Tomatoes contain two pigments for photosynthesis—chlorophyll, which is green, and lycopene, which is red. When tomatoes start to grow, they contain much less lycopene than chlorophyll, which gives them their green color. But when harvest season arrives, the days shorten and temperatures drop, causing chlorophyll to dissolve and lycopene to take over the shade of the fruit. During this time, sugar levels rise, acid levels drop, and the tomato softens. It becomes ready to eat.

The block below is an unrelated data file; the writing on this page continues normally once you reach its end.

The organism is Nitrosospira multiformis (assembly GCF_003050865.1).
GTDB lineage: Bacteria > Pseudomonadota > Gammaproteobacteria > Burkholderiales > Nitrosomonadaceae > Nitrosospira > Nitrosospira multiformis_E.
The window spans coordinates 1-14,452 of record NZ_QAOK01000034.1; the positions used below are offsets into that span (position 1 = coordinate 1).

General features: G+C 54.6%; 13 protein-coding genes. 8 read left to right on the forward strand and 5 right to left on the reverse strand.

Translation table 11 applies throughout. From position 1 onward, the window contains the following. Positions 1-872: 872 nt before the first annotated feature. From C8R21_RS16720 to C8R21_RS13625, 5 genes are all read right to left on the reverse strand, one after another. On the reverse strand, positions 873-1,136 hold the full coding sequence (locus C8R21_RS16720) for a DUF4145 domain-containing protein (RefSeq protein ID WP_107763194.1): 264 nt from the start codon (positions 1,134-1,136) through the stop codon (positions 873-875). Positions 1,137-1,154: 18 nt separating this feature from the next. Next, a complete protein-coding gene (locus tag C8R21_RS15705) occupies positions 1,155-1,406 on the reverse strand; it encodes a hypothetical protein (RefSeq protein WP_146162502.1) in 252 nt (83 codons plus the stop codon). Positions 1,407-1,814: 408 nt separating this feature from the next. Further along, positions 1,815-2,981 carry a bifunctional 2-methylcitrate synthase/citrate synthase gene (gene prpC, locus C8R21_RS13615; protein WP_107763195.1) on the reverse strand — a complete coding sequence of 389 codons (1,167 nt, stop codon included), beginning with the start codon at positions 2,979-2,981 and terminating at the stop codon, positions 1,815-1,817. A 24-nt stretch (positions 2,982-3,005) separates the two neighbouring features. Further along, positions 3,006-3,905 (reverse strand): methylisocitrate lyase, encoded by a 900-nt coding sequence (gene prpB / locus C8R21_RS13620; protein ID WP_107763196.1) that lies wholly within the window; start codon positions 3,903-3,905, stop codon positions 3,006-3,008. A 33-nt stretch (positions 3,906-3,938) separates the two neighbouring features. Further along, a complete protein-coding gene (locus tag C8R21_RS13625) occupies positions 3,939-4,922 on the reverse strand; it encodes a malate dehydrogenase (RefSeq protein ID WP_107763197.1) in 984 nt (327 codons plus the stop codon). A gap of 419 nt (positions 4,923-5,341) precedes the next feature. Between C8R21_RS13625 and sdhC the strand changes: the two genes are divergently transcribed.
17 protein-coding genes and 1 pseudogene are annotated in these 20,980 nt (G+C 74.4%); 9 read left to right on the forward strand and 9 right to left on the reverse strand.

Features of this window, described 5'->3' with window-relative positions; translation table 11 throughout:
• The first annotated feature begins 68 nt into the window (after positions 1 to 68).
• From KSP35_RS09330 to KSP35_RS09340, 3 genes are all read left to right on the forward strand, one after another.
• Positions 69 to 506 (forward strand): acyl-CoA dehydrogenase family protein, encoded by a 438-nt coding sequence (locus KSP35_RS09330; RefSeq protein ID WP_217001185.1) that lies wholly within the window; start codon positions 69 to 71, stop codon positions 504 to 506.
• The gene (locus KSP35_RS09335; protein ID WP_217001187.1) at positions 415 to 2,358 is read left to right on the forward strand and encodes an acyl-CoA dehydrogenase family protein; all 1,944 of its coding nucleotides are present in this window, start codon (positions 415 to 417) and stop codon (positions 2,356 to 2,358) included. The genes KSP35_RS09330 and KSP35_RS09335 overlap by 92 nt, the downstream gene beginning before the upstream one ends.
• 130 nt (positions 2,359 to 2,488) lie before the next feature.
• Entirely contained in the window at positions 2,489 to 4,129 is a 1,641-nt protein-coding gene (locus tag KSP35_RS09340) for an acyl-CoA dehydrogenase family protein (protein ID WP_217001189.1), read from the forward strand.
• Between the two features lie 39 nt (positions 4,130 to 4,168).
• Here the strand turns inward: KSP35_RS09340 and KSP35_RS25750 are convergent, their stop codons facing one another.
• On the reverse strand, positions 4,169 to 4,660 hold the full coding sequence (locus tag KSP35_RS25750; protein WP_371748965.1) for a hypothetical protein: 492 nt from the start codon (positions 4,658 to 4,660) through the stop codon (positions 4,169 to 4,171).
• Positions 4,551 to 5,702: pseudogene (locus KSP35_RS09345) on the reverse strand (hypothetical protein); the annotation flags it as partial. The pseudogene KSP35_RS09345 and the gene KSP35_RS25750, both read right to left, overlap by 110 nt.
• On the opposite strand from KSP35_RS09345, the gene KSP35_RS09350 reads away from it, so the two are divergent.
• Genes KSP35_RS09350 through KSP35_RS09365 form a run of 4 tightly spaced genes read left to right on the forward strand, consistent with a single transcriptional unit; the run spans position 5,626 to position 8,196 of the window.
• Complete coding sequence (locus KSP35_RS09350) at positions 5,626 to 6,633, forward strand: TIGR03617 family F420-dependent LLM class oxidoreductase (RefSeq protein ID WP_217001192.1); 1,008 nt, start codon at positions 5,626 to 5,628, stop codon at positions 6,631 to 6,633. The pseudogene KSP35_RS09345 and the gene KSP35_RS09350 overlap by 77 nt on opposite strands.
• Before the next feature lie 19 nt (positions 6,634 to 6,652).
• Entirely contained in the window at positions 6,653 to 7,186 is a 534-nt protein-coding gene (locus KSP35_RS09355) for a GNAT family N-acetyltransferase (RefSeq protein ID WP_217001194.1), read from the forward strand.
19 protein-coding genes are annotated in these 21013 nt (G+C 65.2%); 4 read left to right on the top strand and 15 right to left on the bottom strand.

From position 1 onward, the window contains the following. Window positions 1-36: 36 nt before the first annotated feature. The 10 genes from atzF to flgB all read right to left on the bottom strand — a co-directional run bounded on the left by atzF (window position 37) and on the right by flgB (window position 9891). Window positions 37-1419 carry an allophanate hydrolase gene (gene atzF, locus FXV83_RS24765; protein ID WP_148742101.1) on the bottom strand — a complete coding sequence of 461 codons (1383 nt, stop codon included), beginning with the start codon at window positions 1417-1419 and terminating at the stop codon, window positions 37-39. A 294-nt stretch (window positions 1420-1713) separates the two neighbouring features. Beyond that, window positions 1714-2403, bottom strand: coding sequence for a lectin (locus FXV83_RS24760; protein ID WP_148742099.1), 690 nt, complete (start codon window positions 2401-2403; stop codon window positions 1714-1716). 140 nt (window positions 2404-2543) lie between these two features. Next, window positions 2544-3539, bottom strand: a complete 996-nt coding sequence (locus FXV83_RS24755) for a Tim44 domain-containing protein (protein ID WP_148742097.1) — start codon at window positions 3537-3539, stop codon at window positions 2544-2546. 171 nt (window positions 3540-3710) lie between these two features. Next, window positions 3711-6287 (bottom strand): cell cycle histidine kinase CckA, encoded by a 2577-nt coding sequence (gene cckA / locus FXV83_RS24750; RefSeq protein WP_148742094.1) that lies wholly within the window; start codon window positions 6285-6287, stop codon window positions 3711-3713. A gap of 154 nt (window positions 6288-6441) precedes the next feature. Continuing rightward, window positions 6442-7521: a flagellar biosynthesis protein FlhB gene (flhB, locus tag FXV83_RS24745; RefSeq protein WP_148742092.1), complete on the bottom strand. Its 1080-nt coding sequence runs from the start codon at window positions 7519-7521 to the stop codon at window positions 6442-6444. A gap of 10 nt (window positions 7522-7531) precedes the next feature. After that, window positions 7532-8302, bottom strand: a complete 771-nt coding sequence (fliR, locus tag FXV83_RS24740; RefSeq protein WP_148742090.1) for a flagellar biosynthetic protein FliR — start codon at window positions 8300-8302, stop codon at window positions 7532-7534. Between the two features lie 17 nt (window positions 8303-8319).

The trick is that this final stage of a tomato’s life takes place in a relatively short period of time—and that poses a big problem for farmers trying to get ripe produce to grocery stores before it rots. Most farmers begin picking tomatoes while they’re still green on the vine, and then they treat them with a ripening agent called ethylene gas to induce the red color. Far from being a synthetic compound, ethylene gas is produced naturally by other fruits and vegetables as they ripen. In fact, bananas release ethylene gas directly into the air. If you place a ripe banana next to a green tomato, the tomato will ripen, too.